Panic Disorder

What is a panic disorder?

To be diagnosed with panic disorder, a person must first present recurrent, unexpected Panic Attacks followed by at least 1 month of persistent worring about having another Panic Attack, and worry about possible consequences of the attacks, or significant behavioral changes related to the attack. A person must have at least 2 unexpected panic attacks to be diagnosed with panic disorder but it is usually considerably more. People with Panic Disorder experience situationally predisposed Panic Attacks most frequently (i.e. those more likely to occur on exposure to the situational trigger but they do not always occur immediately (attacks more likely to occur an half an hour later).

Frequency of Attacks: The frequency and severity of panic attacks vary. Some people may have frequent attacks (e.g. once a week) that occur regularly for months at a time while others may experience short spurts of more frequent attacks (e.g. daily for a week) and then weeks or months without any attacks at all.

Impact of the disorder: If you or someone you know suffers from panic disorder, please remember it can alter a person 's personality and behavior. Some family members may not understand what the person is going through. It is hard to understand why someone who was once active, outgoing, and independent suddenly becomes withdrawn, dependent, and manipulative. Without treatment for the individual and counseling for the family, panic disorder can cause a family great emotional distress.

What are Panic Attacks?

A panic attack is a period of time when a person experiences intense fear or discomfort. The attack is usually brought on suddenly and builds up to a peak rapidly; they usually last for 10 minutes or less.People who experience these attacks say they feel a sense of danger or approaching doom and an urge to escape. Individuals describe their fear as being very intense and report that they thought they were going to die, lose control, have a heart attack or stroke or "go crazy." They usually want to flee from wherever the attack occurs.

There are three types of Panic Attacks:

Unexpected Panic Attacks

- Occur spontaneously, the attack is not associated with a trigger ("out of the blue")

Situationally bound Panic Attacks

- Occur immediately with exposure to or anticipation of the trigger (e.g. seeing a snake or a dog)

Situationally predisposed Panic Attacks

- May occur on exposure to the situational trigger but they do not always occur immediately (attacks more likely to occur a half an hour later)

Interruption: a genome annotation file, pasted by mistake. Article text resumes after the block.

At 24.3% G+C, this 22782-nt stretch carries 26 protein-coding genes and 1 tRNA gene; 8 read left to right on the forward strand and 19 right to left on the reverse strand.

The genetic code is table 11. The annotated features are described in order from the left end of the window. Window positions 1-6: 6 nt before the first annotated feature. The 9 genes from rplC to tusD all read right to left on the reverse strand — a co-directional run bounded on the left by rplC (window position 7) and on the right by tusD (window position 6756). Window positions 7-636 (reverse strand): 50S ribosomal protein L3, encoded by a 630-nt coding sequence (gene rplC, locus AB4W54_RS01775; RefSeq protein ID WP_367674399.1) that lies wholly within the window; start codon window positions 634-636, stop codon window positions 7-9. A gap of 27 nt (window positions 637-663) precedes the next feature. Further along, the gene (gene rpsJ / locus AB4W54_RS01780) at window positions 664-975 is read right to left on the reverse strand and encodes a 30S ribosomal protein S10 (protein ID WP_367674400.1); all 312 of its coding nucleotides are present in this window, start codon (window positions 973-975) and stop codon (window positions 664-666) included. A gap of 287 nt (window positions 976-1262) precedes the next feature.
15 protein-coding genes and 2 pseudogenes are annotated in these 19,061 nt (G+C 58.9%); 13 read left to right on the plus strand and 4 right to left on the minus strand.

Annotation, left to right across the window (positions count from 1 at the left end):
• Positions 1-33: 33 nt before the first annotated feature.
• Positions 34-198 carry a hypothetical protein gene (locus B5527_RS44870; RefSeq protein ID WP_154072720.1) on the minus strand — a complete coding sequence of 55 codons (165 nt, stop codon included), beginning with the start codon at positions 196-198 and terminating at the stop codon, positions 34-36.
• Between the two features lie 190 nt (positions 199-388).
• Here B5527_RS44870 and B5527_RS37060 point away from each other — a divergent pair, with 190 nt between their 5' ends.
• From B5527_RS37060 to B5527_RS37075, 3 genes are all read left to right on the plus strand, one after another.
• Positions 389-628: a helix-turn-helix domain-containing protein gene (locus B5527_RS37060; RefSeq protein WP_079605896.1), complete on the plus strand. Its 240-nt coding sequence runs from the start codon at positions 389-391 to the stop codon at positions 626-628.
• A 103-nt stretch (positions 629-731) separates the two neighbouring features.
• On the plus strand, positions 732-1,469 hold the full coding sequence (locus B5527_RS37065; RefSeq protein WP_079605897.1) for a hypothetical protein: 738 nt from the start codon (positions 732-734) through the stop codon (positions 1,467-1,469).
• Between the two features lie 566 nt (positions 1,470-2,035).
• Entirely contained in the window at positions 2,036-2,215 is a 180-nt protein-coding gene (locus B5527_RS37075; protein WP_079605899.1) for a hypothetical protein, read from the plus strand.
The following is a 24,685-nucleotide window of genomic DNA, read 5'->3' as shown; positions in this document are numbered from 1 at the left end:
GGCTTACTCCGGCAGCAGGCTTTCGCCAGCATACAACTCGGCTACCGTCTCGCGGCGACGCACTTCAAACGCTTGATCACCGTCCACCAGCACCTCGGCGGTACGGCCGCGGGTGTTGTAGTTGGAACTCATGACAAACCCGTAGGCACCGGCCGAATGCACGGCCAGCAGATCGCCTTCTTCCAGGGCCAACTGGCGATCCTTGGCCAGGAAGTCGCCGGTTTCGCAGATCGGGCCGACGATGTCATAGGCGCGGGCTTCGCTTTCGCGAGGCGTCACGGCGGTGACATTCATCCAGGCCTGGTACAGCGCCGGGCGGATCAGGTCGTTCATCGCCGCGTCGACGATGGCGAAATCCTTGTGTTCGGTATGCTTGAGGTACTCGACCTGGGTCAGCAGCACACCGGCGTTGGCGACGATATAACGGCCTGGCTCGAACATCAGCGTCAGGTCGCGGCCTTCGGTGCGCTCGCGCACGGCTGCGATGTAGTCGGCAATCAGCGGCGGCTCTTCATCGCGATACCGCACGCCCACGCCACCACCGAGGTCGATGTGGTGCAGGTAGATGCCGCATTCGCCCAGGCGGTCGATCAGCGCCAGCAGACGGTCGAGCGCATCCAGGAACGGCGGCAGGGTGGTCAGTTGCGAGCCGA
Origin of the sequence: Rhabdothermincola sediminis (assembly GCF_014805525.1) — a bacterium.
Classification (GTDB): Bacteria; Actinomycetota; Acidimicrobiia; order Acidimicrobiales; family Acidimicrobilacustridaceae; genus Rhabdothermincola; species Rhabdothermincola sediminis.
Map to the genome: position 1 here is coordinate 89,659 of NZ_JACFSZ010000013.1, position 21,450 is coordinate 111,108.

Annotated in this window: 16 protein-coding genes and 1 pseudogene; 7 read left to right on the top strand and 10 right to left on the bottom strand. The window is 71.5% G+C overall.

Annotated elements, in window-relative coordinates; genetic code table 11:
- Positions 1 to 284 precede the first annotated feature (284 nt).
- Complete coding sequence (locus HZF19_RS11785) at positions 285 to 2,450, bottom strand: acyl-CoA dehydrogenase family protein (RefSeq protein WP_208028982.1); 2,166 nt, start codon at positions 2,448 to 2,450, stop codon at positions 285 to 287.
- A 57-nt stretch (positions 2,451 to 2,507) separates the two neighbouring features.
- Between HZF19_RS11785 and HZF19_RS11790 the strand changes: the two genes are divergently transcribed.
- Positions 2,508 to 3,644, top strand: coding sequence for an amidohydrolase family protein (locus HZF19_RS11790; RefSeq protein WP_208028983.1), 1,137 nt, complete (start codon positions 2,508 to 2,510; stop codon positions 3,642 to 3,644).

Types of Treatment

Panic Disorder is one of the most common and curable psychological problems. However, people with this problem rarely seek treatment. Even those who seek treatment are often misdiagnosed because they think they are suffering from a heart attack or stroke. However, if doctors perform tests to find out what the problem is, there will be no physical signs of illness. Once identified, there are two primary treatments for panic disorder: medication and cognitive-behavioral techniques. Studies are underway to find out which treatment is best or if the combination of the two is more successful.

Self-help: Once a person understands panic disorder and its causes, he or she can do a great deal to help him or herself. To help lessen the intensity of the attacks or even prevent them from occurring, he or she can practice diaphragmatic breathing or different cognitive-behavioral techniques. There are self-help groups that can provide you or someone you know with support and understanding because they have experienced similar problems. Individuals with panic disorder should limit the caffeine intake because excessive amounts can cause many symptoms associated with panic attacks. Leading a healthier lifestyle including a healthy diet, plenty of rest, and regular exercise is also helpful.

Once receiving professional help, the person should start to feel better within six to eight weeks of treatment. If there is no sign of improvement, that person should contact his or her doctor. If an individual is receiving cognitive-behavioral therapy, he or she may need medication as well. Anyone who undergoes both forms of treatment (cognitive-behavioral therapy and medication) is much less likely to suffer relapses.